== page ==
Shannon Meets Huffman – Huffman Coded Spatial Modulation
9:00, September 27, 2016
1012, New Science & Technology Building, North Campus
Dr. Wei Zhang (F’15) received the Ph.D. degree in Electronic Engineering from the Chinese University of Hong Kong in 2005. He was a Research Fellow at Hong Kong University of Science & Technology in 2006-2007. He joined the UNSW in 2008 and is currently an Associate Professor at School of Electrical Engineering and Telecommunications. His research interests include cognitive radio, energy harvesting communications, heterogeneous networks and massive MIMO. He has received several awards for his work, including the IEEE Communications Society Asia-Pacific Outstanding Young Researcher Award in 2009, and four best paper awards from international conferences (Globecom2007, WCSP2011, GlobalSIP2014, ICCC 2016). Dr. Zhang is the Editor-in-Chief of IEEE Wireless Communications Letters. He is also the Editor for IEEE TCom and for IEEE TCCN. Previously, he served as Editor for IEEE TWC in 2010-2015 and for IEEE JSAC in 2012-2014. Dr. Zhang is Vice Director of IEEE Communications Society Asia Pacific Board. He has served as Secretary for IEEE Wireless Communications Technical Committee. He is an elected member of SPCOM Technical Committee of IEEE Signal Processing Society. He also serves on the organizing committee of the IEEE ICASSP 2016, Shanghai and the IEEE GLOBECOM 2017, Singapore. He is a Fellow of the IEEE and Fellow of the IET. He is also an IEEE Communications Society Distinguished Lecturer.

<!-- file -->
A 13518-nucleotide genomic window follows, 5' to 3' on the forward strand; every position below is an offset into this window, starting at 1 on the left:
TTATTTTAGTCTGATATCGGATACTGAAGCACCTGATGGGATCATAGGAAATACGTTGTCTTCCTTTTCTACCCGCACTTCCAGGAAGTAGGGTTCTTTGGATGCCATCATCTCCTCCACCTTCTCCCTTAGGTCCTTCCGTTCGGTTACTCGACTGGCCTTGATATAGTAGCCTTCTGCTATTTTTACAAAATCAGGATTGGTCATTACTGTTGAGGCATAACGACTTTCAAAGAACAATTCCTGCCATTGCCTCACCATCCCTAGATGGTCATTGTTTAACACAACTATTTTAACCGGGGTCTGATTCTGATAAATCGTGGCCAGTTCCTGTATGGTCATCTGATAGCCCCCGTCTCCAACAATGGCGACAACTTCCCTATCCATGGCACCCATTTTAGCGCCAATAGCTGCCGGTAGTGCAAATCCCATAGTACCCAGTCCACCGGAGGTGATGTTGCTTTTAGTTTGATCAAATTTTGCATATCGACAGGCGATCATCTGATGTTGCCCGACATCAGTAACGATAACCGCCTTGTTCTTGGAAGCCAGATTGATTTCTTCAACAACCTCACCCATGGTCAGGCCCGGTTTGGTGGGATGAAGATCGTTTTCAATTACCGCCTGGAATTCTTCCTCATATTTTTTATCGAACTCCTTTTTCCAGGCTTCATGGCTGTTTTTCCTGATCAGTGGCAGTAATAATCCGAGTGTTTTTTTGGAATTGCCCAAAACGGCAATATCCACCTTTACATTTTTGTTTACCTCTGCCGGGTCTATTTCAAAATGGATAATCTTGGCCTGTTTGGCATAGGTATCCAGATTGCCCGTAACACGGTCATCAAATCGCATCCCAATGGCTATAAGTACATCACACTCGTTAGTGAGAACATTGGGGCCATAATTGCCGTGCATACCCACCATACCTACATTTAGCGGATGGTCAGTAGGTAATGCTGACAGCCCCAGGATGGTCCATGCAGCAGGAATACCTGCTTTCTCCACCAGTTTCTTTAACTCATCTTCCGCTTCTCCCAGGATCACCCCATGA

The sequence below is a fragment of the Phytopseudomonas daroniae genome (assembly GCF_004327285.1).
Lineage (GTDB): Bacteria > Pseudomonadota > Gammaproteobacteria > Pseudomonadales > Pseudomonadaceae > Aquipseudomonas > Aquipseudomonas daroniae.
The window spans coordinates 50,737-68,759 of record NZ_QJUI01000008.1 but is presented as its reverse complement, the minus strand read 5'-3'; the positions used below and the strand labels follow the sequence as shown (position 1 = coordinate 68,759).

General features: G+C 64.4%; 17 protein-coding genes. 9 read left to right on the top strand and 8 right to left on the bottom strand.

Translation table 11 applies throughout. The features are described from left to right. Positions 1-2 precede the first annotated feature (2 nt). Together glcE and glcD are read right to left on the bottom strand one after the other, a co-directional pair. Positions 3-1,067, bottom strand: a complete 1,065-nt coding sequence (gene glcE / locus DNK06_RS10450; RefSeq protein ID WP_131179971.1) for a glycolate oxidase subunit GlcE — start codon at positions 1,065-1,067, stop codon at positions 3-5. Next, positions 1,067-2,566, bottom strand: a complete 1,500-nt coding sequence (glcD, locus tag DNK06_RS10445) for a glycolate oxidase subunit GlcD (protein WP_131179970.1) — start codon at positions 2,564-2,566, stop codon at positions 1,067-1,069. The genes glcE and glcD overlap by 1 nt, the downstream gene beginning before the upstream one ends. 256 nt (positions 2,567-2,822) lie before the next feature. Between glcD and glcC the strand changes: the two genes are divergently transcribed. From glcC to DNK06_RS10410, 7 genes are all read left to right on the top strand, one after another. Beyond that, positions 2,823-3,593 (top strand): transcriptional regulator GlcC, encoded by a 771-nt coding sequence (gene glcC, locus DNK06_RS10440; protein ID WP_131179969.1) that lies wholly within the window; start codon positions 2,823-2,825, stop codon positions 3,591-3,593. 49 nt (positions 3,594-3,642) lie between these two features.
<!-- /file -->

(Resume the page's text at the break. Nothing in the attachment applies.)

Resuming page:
Massive MIMO has been viewed as a promising PHY technical solution for 5G cellular networks. The main challenge of using large number of antennas is the high cost of radio frequency (RF) chains. Antenna switch enables multiple antennas to share a common RF chain. It also offers an additional spatial dimension, i.e., antenna index, which can be utilized for data transmission via both signal space and spatial dimension. In this talk, we present a Huffman coding based adaptive spatial modulation that generalizes both conventional spatial modulation and transmit antenna selection. Through Huffman coding, the transmit antennas can be activated with different probabilities. The optimal antenna activation probability is derived to maximize the Shannon capacity. When the input is discrete QAM signals, the optimal antenna activation probability is derived through minimizing symbol error rate. Numerical results show that the proposed Huffman coded spatial modulation offers considerable performance gains over conventional spatial modulation or transmit antenna selection.
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